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Nanollose creates the world’s first wearable fashion garment made from liquid coconut waste

Australia-based biomaterial technology company Nanollose Ltd has created the world’s first wearable garment using its Tree-Free Rayon fibre (Nullarbor), sourced from sustainable coconut waste.
"We have successfully taken waste and created clothing, and we have done it following industrial protocol. Our fibre was spun into yarn and made into fabric, then manufactured into this garment using existing industrial equipment. It validates our entire process,” says Alfie Germano, Managing Director.

Australia-based biomaterial technology company Nanollose Ltd has created the world’s first wearable garment using its Tree-Free Rayon fibre (Nullarbor), sourced from sustainable coconut waste (photo courtesy Nanollose).

According to Nanollose, the garment is the first of its kind and marks a breakthrough for an industry that is urgently seeking sustainable alternatives to clothing made from traditional rayon and cotton, both of which cause significant environmental issues. By contrast, Nanollose’s Nullarbor fibre is made without using cotton or wood-derived fibre.

We didn’t have to cut down any trees to create this sweater, and we have now demonstrated that our Tree-Free Rayon fibre can be used in the same way as other commonly-used fibres to make clothing and textiles, without the hefty environmental footprint, said Alfie Germano, Managing Director, Nanollose.

Nanollose’s innovative biomaterial technology process begins in a facility where microbes naturally ferment liquid waste products from food industries into cellulose, a cotton-like a raw material that then is transformed into their Nullarbor fibre.

The six process steps from taking liquid coconut waste and creating an item of clothing (image courtesy Nanollose).

The proprietary process to produce cellulose requires very little land, water or energy and a production cycle is just 18 days, compared to the eight months seen in the cotton industry.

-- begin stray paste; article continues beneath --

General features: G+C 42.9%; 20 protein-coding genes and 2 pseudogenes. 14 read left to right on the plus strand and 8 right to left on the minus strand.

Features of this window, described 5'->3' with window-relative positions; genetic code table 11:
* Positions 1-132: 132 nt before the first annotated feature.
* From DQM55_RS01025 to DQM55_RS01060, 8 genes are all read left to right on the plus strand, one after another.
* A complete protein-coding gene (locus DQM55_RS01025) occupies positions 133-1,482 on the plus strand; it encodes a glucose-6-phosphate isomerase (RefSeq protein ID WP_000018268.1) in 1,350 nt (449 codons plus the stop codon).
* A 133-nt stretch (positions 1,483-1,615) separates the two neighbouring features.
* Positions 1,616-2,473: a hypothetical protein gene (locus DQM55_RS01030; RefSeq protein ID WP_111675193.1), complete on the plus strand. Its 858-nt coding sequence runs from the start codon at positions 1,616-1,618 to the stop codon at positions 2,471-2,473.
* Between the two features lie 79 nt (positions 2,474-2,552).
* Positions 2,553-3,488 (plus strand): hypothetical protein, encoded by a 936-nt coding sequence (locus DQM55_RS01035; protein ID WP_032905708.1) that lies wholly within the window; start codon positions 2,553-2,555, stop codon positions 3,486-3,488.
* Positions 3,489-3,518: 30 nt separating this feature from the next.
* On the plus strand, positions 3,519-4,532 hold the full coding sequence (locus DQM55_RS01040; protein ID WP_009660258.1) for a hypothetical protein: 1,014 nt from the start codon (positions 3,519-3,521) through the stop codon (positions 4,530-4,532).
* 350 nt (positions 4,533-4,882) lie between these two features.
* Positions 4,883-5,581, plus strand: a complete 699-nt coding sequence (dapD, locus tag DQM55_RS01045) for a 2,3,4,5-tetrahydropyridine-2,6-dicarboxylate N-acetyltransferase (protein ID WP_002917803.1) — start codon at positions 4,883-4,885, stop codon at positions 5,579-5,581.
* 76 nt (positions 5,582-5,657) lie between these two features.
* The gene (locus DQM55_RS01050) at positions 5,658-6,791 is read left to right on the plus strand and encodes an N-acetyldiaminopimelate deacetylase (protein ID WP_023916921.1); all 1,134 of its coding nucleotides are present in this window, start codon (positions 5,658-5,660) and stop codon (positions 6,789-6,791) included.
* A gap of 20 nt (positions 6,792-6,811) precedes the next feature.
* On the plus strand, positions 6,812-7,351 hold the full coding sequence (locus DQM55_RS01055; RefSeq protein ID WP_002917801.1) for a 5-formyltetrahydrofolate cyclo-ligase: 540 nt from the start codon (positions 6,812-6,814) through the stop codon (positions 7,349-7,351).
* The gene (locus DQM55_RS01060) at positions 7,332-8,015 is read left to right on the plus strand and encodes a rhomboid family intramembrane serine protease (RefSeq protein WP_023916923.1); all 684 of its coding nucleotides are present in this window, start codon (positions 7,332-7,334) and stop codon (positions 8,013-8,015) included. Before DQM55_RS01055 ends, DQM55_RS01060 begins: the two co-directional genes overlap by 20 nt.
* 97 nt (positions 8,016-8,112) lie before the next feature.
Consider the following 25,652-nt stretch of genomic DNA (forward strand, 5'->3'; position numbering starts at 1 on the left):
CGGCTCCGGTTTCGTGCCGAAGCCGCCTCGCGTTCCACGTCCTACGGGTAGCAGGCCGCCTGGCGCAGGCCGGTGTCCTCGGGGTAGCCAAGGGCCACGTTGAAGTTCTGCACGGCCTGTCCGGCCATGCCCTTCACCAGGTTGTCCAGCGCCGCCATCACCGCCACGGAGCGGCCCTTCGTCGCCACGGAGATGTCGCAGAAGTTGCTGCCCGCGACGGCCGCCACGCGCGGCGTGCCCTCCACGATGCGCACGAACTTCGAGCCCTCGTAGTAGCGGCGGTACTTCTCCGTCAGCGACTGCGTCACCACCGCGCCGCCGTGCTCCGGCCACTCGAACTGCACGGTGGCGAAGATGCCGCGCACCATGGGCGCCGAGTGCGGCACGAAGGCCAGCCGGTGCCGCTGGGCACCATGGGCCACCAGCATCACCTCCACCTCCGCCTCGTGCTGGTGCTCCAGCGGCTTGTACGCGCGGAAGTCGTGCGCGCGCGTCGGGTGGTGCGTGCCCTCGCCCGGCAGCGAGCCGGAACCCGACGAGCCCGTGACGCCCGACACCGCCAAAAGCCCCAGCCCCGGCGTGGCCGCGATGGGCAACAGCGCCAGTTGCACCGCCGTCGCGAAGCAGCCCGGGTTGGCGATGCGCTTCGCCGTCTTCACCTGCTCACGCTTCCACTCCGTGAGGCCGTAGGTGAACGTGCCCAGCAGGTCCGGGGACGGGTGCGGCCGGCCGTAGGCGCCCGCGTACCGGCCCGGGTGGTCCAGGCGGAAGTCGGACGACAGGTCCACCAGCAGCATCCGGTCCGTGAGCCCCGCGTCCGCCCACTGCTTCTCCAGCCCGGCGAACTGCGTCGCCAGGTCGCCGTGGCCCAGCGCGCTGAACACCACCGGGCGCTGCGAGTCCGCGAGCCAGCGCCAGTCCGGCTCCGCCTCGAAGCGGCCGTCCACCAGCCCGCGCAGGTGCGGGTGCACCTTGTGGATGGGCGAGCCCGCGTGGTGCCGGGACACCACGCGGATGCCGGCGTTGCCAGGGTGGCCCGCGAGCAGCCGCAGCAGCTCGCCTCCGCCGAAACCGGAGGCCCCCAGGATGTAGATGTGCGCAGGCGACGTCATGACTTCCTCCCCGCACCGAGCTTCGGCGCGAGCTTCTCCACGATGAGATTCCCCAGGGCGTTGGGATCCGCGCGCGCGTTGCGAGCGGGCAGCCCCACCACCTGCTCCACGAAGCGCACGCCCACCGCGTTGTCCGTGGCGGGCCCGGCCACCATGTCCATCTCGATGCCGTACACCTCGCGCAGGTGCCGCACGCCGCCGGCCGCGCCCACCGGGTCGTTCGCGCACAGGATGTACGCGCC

We believe that we are the only company producing Tree-Free Rayon fibres from waste, and we have now reached a point where our technology is moving out of the laboratory and into the factory. Once we achieve this increased scale, manufactures will have an alternative eco-friendly option available to them, said Germano.

As more and more headlines revealing the environmental impact of the textile industry emerge, there is an increasing urgency among consumers, brands, retailers and manufacturers to seek and cultivate alternative fibre resources.

Nanollose’s technology process begins in a facility where microbes ferment liquid waste products from food industries into cellulose, a cotton-like a raw material that then is transformed into Nullarbor fibre (photo courtesy Nanollose).

This urgency for cleaner alternatives saw Swedish clothing major H&M release a sustainability report in April 2017, highlighting a commitment to use 100 percent sustainably sourced materials by 2030. Similarly, Spanish clothing major Zara joined the movement with the launch of its new sustainable line ‘Join Life’ modelled by Sasha Pivovrova.

Progressive brands and companies are starting to facilitate this new shift by involving themselves deeper in the supply chain and searching for feasible, sustainable long-term alternatives. This is evident in the increasing number of enquires we have received over the past six months, Germano said.

To ensure that Nanollose can supply future partners with commercial qualities of fibre, the company is developing a supply chain within an ecosystem around waste from the Indonesian coconut industry along with waste streams from other industries and aims to significantly increase fibre production over the next 3-6 months.

We are a technology company, that has also become a steward in facilitating a new raw material supply chain. The goal is to work with key partners who will simply take waste, produce our Nullarbor fibre, and seamlessly integrate them into their clothing supply chain with no retrofitting to existing machinery or processes required, ended Alfie Germano.

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